Setting Up Interior Pages
The interior pages of your book should be designed at the size desired in final production. This means if you want a book that is 6″ wide by 9″ high, then you should start designing your pages at the size of 6″ wide by 9″ high.
A common mistake most first time authors make is designing or formatting their manuscript using the default size in their software (which is usually 8.5″ x 11″ for North American authors) and expecting the printer they use to print it at a different size.
While it is possible to scale pages to various sizes and change page sizes by adding or removing space, you need to consider what kind of impact the change in size will have to your artwork or text.
- Scaling a book to a larger page size will usually result in image quality loss, as pixels are stretched out and effectively lose resolution
- Scaling a book to a smaller page size will usually result in image quality improvement as pixels are compressed and gain more resolution, but fonts may become difficult to read (we don’t recommend font sizes less than 8 pt if you want people to be able to read it)
Efficient Page Sizes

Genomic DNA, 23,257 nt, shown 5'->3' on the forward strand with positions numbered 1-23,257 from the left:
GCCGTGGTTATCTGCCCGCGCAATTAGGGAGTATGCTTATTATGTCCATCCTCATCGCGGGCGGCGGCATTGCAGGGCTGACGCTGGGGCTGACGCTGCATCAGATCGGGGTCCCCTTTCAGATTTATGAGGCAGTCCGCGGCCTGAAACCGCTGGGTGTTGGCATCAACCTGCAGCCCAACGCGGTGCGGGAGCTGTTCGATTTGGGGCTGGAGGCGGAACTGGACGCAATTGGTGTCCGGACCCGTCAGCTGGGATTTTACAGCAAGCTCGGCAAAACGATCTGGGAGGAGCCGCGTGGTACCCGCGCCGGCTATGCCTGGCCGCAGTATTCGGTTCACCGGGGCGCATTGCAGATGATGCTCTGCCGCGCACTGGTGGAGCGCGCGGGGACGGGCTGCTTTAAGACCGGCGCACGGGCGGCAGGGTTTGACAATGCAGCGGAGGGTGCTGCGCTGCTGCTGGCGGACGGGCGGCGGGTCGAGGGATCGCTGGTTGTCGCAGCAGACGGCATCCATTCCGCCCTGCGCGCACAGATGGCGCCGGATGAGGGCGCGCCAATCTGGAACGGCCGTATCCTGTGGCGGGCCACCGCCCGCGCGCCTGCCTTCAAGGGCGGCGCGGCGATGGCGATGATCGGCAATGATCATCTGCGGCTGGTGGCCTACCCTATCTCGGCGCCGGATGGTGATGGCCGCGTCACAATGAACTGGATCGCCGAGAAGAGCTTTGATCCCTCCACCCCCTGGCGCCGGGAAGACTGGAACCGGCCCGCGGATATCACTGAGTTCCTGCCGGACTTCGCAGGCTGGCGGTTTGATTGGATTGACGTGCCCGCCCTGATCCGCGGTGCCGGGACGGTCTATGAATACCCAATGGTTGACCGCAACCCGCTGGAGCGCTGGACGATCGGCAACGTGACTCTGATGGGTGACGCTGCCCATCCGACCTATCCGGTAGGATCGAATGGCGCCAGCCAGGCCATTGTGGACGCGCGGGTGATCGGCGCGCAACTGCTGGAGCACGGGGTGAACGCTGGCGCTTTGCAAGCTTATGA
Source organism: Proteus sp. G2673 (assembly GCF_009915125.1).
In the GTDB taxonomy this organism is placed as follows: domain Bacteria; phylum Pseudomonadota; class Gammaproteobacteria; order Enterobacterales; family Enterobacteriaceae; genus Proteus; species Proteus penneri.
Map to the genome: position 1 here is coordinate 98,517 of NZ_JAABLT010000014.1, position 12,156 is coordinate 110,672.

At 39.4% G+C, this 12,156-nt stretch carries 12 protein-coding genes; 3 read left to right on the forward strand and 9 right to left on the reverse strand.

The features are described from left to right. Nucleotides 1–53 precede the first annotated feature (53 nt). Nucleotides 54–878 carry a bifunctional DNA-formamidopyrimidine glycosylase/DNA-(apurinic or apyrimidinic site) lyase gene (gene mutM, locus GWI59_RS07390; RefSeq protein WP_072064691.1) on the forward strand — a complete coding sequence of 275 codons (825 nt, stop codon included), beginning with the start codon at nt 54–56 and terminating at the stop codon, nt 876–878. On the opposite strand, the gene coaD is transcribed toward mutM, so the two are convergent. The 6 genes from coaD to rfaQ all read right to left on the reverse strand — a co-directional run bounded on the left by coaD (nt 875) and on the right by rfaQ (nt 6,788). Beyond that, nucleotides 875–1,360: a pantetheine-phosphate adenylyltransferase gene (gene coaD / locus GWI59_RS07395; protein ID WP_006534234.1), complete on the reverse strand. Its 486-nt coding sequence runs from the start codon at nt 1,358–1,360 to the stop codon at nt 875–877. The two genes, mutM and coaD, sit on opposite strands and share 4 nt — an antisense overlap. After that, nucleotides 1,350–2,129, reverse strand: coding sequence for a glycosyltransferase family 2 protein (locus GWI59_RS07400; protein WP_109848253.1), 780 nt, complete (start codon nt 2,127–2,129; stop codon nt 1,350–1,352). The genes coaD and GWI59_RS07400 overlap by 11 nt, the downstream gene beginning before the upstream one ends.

The most efficient page sizes are listed below, as they are multiples of common press sheet sizes that we print on as a commercial printer. It’s important to keep in mind that as a commercial book printer, we have access to much larger press sheets than standard copier paper like 8.5″ x 11″. In fact, we rarely print on 8.5″ x 11″ as we can maximize efficiencies by printing on larger sheets and cutting out smaller sizes.
- 5″ wide x 8″ high
- 5.5″ wide x 8.5″ high (Half Letter)
- 6″ wide x 9″ high (Trade Paperback)
- 8.5″ wide x 11″ high (US Letter)
For a list of all the trim sizes we offer, click here.
How to Supply Interior Pages
We always recommend that customers submit their interior artwork as single pages assembled in order. This means that the pages are not joined to create spreads, but left as single pages instead. We will always handle the imposition of pages before bindery, and send you a PDF proof to approve before we print that will show how the book opens and reads when it is in printed form (known as a Reader Spread)